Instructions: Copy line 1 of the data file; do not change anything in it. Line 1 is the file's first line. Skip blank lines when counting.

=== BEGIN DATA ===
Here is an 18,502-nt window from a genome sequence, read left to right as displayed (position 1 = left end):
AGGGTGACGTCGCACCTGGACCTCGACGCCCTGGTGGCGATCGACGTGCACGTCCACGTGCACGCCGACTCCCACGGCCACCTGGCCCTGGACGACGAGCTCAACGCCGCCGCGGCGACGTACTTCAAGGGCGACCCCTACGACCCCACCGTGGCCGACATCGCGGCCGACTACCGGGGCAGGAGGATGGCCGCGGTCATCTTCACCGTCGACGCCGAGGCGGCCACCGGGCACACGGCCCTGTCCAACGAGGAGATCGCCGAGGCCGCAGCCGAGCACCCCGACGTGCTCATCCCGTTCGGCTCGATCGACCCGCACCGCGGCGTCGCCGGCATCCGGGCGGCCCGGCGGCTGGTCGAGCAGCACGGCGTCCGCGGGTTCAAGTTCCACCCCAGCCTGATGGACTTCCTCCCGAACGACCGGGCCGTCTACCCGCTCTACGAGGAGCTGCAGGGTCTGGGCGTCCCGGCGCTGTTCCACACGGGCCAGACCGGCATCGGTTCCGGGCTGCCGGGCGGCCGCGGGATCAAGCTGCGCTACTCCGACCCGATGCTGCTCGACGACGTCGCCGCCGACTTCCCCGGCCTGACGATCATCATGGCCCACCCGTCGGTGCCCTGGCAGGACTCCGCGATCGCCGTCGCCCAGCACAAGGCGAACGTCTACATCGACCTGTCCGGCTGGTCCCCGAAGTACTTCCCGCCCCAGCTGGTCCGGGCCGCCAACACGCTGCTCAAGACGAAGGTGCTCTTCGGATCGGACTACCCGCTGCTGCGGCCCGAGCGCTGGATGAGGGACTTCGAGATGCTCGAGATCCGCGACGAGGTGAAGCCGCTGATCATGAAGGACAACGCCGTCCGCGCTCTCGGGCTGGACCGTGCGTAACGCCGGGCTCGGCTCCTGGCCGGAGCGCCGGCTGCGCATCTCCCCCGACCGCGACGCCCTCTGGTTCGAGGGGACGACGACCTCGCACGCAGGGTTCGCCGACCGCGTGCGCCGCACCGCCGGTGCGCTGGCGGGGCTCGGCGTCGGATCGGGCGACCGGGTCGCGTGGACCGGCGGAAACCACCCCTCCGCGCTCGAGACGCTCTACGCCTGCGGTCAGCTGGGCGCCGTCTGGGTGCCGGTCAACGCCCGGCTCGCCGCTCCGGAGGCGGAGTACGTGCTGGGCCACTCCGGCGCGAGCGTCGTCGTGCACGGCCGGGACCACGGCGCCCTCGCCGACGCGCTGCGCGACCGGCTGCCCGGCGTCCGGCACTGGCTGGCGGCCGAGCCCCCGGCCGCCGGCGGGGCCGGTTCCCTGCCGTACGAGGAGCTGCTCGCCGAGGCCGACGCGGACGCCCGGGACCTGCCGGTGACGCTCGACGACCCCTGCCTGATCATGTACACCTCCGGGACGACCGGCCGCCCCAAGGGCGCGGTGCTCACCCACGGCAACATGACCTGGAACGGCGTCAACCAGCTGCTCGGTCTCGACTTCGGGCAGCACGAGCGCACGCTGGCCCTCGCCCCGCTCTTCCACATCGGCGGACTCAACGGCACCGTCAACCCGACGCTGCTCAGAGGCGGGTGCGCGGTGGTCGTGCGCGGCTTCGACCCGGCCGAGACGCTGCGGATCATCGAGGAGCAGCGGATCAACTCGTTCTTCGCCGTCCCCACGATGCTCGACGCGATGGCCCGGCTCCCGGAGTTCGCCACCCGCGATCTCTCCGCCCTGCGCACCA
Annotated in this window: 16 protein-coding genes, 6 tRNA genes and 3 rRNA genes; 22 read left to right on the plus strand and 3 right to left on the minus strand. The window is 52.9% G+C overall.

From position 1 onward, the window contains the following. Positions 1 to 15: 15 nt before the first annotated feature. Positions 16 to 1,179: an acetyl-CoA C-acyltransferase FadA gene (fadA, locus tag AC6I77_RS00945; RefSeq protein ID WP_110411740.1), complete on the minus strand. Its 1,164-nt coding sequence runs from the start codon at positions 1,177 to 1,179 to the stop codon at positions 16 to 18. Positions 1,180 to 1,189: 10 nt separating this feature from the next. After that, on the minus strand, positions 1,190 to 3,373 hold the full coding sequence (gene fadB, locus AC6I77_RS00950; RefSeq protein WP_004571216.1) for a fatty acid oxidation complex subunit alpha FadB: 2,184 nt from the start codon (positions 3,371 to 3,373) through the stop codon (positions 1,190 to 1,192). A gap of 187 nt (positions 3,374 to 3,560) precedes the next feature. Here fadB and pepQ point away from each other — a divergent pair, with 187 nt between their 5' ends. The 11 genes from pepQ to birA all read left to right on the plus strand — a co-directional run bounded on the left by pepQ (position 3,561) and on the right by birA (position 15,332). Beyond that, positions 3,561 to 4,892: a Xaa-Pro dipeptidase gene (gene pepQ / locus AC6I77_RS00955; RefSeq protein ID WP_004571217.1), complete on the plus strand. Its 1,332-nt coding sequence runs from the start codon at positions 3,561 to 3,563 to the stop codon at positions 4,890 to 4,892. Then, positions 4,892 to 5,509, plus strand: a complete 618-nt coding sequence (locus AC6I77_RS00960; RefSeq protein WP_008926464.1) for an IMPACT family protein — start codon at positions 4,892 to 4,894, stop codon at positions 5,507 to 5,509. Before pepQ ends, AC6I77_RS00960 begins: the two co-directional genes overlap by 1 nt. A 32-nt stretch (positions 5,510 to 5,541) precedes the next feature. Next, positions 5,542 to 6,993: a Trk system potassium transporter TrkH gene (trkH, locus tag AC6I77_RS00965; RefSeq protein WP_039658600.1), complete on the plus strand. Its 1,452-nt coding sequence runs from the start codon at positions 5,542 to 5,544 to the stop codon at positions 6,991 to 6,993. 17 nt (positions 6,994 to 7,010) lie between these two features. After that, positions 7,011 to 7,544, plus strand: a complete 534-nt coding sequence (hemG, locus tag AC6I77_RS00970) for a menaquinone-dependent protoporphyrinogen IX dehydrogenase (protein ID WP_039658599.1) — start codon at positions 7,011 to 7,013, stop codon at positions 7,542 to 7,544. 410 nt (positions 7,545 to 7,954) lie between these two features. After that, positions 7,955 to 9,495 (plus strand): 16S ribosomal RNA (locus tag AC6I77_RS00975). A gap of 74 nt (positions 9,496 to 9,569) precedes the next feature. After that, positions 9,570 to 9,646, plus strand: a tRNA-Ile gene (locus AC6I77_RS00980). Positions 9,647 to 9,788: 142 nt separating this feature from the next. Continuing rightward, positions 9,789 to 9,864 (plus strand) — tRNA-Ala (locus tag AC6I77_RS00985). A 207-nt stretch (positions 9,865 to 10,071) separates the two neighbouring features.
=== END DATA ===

Here is an 18,502-nt window from a genome sequence, read left to right as displayed (position 1 = left end):